I can hear music

I love the Beach Boys’ song, I Can Hear Music. The ardour of young love and the sweet harmony capture all that is beautiful in life. Yes, it’s just a teenage love song, but listen to the jangling guitars, insistent beat and plaintive voices. Isn’t that what life is all about: wishing and hoping and, if you are lucky, getting what you want?

Popular music perhaps most faithfully articulates our feelings, for it changes with every generation, and no two generations have ever seen eye to eye. I can’t stand rap music any more than the rappers have time for the Beach Boys and the Beatles. This evanescence is what makes popular music so appealing, for it mirrors our own lives. We know it’s going to fade away, just as we will, but that’s why it’s all the more dear to us, because we can identify with it.

You can catch the sparks flying between the singers and their fans even on YouTube videos. Watch the Beatles and their fans enjoying themselves hugely back in the early 1960s.

See Elvis Presley smiling to a rapturous audience on his 1968 comeback special.

This kind of triumph, where the performer knows he has the audience eating out of his hand, is not possible outside music and drama. The artist in his studio, the writer at his desk, practises his art in isolation. We may sing along, but we read alone. But people still read Shakespeare, queue up at the Louvre to see the Mona Lisa. How many remember the popular music of Shakespeare’s time?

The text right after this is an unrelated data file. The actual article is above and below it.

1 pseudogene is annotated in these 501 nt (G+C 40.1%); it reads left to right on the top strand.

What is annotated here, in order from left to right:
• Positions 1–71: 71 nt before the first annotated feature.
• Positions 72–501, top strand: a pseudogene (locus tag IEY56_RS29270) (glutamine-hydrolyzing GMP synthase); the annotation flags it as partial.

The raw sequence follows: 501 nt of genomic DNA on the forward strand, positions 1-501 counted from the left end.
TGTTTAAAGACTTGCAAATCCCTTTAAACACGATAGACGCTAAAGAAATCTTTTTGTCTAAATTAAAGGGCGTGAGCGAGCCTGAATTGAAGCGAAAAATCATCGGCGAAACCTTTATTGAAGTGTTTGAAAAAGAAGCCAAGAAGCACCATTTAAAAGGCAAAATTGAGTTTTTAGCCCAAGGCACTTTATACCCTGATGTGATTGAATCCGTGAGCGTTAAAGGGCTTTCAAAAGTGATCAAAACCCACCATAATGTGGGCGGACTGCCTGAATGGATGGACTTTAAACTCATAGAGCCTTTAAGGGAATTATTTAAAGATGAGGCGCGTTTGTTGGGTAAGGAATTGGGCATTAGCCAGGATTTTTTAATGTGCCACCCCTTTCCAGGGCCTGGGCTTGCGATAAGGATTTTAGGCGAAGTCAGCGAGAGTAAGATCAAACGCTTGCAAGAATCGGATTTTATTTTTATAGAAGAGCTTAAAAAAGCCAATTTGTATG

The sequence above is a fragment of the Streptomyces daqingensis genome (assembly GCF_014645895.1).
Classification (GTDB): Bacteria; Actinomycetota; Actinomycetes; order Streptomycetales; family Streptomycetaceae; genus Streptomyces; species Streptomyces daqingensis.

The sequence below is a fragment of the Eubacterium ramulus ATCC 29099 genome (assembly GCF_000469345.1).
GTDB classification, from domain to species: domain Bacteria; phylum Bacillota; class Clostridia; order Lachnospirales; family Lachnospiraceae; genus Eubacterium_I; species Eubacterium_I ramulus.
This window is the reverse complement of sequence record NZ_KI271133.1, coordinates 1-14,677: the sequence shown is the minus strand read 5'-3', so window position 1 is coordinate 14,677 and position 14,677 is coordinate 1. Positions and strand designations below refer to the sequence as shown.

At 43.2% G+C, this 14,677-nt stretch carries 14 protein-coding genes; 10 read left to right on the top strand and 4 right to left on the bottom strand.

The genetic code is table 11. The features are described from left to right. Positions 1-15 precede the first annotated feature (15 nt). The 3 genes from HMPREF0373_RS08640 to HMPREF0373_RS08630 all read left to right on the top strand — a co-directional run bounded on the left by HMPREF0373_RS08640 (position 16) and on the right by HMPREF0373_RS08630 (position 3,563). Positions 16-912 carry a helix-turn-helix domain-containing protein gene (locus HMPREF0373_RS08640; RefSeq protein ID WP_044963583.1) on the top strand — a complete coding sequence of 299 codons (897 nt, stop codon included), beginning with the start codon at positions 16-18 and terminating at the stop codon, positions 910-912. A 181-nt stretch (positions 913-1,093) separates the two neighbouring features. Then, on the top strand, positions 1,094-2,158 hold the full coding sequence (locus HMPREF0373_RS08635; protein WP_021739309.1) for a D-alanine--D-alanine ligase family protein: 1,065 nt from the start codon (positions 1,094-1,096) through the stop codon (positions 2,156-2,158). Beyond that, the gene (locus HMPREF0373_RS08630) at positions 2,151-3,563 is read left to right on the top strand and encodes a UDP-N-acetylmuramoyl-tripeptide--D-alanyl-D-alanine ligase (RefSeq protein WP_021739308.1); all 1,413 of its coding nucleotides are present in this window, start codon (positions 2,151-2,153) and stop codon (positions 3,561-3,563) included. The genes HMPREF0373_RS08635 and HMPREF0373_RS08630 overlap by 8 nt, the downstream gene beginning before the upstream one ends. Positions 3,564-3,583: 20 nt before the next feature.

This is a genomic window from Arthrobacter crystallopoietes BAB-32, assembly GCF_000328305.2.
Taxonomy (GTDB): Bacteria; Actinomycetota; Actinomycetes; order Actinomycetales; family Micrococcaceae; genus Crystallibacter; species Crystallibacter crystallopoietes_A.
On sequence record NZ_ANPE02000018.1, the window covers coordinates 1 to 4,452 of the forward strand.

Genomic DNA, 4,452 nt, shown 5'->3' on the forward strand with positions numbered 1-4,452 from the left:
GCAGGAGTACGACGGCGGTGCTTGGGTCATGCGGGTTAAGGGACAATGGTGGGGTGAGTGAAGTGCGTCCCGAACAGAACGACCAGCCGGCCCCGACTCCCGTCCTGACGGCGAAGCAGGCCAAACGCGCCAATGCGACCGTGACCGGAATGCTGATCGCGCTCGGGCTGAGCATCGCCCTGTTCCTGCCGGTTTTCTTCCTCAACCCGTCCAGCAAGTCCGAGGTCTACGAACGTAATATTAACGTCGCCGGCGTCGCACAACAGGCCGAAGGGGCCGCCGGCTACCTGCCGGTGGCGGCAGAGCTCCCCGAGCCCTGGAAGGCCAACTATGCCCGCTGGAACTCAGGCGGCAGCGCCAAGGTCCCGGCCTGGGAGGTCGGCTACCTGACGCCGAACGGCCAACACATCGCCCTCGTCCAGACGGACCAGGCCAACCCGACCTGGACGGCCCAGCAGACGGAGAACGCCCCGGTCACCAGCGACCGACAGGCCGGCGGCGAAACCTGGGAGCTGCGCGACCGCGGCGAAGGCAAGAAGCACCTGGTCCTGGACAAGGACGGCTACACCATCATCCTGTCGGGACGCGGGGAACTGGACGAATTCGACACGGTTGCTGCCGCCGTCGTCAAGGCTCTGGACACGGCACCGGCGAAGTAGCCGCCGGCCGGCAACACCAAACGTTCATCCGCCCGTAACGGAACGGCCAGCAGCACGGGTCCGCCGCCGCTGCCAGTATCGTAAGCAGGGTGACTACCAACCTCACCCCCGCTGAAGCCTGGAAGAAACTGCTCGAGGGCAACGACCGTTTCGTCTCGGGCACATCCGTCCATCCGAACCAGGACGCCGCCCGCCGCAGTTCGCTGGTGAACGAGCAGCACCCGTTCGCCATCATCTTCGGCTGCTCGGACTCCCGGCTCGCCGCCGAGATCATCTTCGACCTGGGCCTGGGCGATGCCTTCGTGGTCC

Maybe because I am no classical music buff, I am inclined to think words outlive music notes. Close your eyes before you read the next line:

My heart leaps up when I behold
A rainbow in the sky.

Didn’t you catch the excitement in those lines by Wordsworth?

Words distil emotions in a way that music can’t. You have to listen to Mozart or the Beatles to appreciate them. Wordsworth you can appreciate with your eyes as well as ears. His poem has the same youthful ardour as the Beach Boys’ song though it is not about love but life itself:

My heart leaps up when I behold
A rainbow in the sky:
So was it when my life began,
So is it now I am a man,
So be it when I shall grow old
Or let me die!
The child is father of the man:
And I could wish my days to be
Bound each to each by natural piety.

I don’t like the “piety” bit, having grown up on rock ‘n’  roll, but the rest of the poem is a joy to read. That’s the way we want to live, with all our senses sharp and clear until we die. It takes a poet, of course, to put that into words; a musician, into song.

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